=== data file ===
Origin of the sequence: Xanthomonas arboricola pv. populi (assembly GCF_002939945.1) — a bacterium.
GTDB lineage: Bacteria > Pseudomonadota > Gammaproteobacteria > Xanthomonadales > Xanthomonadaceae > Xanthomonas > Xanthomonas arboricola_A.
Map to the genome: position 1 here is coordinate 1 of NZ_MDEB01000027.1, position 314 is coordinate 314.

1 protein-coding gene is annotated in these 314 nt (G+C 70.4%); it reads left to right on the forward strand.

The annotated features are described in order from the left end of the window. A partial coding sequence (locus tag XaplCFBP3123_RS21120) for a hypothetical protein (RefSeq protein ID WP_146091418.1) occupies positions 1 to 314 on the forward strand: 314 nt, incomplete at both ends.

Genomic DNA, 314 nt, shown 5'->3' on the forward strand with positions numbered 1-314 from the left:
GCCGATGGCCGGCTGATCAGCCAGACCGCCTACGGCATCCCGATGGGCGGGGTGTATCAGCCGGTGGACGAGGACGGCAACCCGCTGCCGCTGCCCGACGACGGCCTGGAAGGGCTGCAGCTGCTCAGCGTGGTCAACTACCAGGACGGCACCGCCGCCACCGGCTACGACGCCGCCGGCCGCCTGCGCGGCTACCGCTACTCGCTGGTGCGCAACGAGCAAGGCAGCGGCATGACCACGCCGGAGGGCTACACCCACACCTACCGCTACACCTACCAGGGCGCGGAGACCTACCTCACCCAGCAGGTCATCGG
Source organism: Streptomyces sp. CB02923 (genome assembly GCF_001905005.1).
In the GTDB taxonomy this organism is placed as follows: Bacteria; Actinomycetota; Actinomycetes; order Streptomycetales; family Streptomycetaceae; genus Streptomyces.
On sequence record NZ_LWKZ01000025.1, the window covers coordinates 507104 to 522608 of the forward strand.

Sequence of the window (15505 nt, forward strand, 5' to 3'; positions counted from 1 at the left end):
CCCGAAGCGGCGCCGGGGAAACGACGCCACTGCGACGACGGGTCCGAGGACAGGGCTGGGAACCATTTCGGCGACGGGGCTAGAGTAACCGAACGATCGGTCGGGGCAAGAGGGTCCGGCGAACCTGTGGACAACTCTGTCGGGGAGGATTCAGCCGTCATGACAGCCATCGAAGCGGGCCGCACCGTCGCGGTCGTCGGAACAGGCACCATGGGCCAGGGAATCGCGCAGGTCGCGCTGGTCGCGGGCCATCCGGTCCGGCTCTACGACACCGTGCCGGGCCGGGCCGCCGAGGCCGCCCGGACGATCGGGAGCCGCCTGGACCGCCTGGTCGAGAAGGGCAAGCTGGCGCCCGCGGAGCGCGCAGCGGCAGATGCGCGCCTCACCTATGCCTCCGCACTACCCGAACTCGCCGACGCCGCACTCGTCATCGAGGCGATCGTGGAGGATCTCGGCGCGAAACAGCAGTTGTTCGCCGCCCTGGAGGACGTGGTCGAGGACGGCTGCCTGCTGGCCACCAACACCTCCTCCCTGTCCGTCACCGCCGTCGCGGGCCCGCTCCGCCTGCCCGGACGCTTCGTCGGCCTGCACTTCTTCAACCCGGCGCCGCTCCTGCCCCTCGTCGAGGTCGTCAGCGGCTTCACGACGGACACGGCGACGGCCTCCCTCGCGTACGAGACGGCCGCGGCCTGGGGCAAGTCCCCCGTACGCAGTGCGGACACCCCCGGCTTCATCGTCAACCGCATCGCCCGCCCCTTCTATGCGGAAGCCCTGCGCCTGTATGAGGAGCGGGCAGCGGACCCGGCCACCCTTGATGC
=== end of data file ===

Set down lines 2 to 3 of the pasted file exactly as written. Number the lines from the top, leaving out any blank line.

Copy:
GTDB lineage: Bacteria > Pseudomonadota > Gammaproteobacteria > Xanthomonadales > Xanthomonadaceae > Xanthomonas > Xanthomonas arboricola_A.
Map to the genome: position 1 here is coordinate 1 of NZ_MDEB01000027.1, position 314 is coordinate 314.